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Junot Diaz on borrowing identities

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This was quite deft. Junot Diaz was on New York public radio yesterday (minute 22 or so). Novelist Diaz is Dominican-American; and his interviewer, Leonard Lopate, seemed a wee bit ethnocentric. Or old school. Diaz flicked the lure:

Lopate: Last month… Ayad Akhtar… told me that he was mostly inspired actually when he was becoming a writer by Jewish-American writers. He felt like he wanted to give voice to Muslim-Americans in the way that Chaim Potok, Philip Roth and Woody Allen are voices for the Jewish American experience. Is that something you can identify with as a writer?

Diaz: Well I mean as a writer, I don’t know about anyone else, I’ve drawn, I’ve so withdrawn so many debts, I’m like way over my limit at the ATM machine of other writers. For me the African-American community had an enormous  impact, not only as someone from the African diaspora, but for someone trying to embrace and wrestle the American experience from an orthogonal point of view. As an immigrant, of course, Asian Americans have been absolutely foundational. I mean, Where would I be without Maxine Hong Kingston? Where would I be without writers like Anjana Appachana? I mean really, again like I said, the multiplicity of voices and of artists that have made me, are hard to give credit to.

And this was beautiful. Lopate asked Diaz about the influence of Jose Marti the Cuban patriot and poet. 

Diaz: I’m just obsessed with Jose Marti… For me Jose Marti was a figure who believed profoundly that our borders, who we are as nations, are not there to keep us apart but they were there for connection, they were there for unity. He believed  that a Haitian had as much stake in the Cuban liberation as a Cuban.

These days we tend to think of our national identities like we think of an expensive car that we keep in our garage that we don’t want anyone else to borrow. He didn’t believe that at all. He believed that our national identities were capacious enough to contain everyone.

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6 Responses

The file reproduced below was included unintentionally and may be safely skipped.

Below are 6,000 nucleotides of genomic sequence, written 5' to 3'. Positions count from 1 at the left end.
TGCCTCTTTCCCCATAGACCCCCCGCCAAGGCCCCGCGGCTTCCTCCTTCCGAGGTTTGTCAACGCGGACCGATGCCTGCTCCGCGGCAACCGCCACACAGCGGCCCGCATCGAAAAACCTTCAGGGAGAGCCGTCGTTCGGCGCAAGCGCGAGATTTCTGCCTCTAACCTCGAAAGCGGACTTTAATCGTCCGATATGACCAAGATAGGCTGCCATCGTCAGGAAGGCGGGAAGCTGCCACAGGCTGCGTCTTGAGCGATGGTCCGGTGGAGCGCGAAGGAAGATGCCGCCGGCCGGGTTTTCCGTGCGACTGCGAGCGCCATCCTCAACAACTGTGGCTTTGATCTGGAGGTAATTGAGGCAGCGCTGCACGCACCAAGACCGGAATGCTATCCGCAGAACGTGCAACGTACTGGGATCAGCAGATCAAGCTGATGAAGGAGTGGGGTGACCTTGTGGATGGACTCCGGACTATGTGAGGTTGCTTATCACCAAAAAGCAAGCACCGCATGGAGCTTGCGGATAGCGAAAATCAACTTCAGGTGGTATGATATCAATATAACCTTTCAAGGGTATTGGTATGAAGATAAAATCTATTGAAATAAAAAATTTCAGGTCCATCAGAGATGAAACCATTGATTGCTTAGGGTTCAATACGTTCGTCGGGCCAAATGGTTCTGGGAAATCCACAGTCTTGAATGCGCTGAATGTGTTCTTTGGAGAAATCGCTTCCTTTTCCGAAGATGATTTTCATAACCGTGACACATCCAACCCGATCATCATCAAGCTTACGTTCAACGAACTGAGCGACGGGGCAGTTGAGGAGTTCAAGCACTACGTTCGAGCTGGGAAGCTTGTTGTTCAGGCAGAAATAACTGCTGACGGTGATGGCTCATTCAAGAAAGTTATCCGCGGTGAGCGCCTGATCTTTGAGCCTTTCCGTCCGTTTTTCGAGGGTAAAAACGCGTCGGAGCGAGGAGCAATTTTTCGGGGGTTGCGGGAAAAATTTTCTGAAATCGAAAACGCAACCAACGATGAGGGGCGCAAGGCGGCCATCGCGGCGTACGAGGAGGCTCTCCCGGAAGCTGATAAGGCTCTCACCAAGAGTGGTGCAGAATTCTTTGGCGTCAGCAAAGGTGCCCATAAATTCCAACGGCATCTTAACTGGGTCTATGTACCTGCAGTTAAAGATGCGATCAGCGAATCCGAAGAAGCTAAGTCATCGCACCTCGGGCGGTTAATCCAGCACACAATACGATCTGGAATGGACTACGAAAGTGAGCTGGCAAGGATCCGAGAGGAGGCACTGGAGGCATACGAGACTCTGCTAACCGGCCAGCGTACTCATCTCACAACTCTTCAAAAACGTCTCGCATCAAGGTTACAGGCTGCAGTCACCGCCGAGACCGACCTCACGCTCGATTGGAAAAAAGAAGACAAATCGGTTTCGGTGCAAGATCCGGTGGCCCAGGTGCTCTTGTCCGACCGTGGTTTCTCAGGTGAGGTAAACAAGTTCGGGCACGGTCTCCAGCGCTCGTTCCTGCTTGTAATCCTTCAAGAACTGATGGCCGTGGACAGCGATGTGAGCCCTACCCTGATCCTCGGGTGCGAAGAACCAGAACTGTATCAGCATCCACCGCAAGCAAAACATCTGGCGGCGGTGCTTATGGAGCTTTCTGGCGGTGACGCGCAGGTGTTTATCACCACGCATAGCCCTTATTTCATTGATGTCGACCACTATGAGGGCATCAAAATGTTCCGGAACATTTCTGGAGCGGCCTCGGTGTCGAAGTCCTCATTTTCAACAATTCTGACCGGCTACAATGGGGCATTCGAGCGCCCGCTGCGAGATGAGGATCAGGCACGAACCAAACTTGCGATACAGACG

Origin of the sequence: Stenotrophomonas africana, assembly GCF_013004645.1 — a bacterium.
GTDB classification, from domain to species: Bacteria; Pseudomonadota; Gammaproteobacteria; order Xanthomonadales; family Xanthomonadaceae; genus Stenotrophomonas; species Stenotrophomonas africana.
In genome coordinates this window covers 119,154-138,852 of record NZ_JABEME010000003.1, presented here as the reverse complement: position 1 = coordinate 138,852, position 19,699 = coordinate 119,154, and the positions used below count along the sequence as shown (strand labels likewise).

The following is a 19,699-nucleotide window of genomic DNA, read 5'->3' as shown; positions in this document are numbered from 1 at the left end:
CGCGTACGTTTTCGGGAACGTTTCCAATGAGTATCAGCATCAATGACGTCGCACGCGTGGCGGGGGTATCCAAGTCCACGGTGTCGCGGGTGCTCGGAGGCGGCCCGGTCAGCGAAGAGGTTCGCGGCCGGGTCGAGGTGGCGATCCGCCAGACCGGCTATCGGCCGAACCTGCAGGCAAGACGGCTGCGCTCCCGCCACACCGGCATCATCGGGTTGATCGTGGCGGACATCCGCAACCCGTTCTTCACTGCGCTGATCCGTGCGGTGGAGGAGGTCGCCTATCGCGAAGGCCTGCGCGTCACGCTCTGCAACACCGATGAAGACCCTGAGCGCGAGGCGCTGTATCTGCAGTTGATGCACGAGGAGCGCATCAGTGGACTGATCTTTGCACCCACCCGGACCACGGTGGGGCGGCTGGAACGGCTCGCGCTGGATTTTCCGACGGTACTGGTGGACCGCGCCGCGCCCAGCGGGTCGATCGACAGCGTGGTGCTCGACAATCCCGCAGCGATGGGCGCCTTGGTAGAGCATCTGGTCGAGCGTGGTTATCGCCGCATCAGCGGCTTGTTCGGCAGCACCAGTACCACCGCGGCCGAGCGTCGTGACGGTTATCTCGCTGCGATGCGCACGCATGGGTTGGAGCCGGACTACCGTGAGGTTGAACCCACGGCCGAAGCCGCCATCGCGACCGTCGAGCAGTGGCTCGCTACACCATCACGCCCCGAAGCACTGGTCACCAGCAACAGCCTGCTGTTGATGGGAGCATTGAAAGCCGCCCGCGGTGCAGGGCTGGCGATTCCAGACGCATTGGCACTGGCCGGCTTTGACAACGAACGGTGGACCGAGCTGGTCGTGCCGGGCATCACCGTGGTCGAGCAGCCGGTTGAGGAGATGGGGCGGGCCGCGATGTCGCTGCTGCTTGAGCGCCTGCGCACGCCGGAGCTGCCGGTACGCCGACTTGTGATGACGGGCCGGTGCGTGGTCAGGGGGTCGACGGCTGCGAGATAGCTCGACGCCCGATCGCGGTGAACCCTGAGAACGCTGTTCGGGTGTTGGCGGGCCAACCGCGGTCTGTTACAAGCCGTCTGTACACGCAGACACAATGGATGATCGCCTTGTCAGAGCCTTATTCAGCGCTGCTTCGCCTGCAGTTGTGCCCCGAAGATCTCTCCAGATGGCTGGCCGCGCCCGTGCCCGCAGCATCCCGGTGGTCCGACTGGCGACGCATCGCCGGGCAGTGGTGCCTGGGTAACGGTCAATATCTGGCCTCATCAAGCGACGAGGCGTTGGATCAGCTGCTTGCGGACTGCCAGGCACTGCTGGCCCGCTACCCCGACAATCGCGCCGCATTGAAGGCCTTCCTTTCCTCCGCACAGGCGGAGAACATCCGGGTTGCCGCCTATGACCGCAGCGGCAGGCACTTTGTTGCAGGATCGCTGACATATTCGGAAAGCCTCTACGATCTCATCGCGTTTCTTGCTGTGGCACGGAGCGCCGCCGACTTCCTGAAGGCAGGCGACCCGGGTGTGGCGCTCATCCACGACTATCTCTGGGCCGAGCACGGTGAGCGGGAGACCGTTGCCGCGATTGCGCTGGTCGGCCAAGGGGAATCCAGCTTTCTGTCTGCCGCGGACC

1. marc b.
    marc b.
    August 17, 2013, 12:00 pm

    Ayad Akhtar… told me that he was mostly inspired actually when he was becoming a writer by Jewish-American writers.

    of course, leonard. that’s what’s expected of authors/artists being interviewed by people like . . . . leonard lopate.

    • Marco
      August 17, 2013, 1:49 pm

      It was a pretty lame question. I listen to Lopate and he frequently spouts this kind of self-flattering pablum. It’s the same pattern you see with Terry Gross. I honestly don’t understand the lack of humility and self-awareness of people like this.

      I don’t want to harp on this, but consider. Do we normally become aware of the ethnic ancestry of radio hosts? Not really. Yes, if they’re black or Asian there’s no disguising that fact. But in general, we have little inkling of their particular ethnic origin and which country their parents came from when they arrived on Ellis Island. But it has to be said that many Jewish radio hosts on NPR do inject their ancestry into their programs on a regular basis.

      There’d be no problem with this, except that it does end up reinforcing Israel’s ethnic cleansing. I think this site recognizes that there is a strange, tangential relationship here. Basically Americans listening to these programs become inculcated with the idea that Jews are a special people. And from there it becomes very easy to make the leap that as special people they should be able to oppress lesser peoples like the Palestinians. And I do believe many Americans silently hold this prejudice.

      • RoHa
        August 18, 2013, 7:51 pm

        “Do we normally become aware of the ethnic ancestry of radio hosts? Not really. Yes, if they’re black or Asian there’s no disguising that fact.”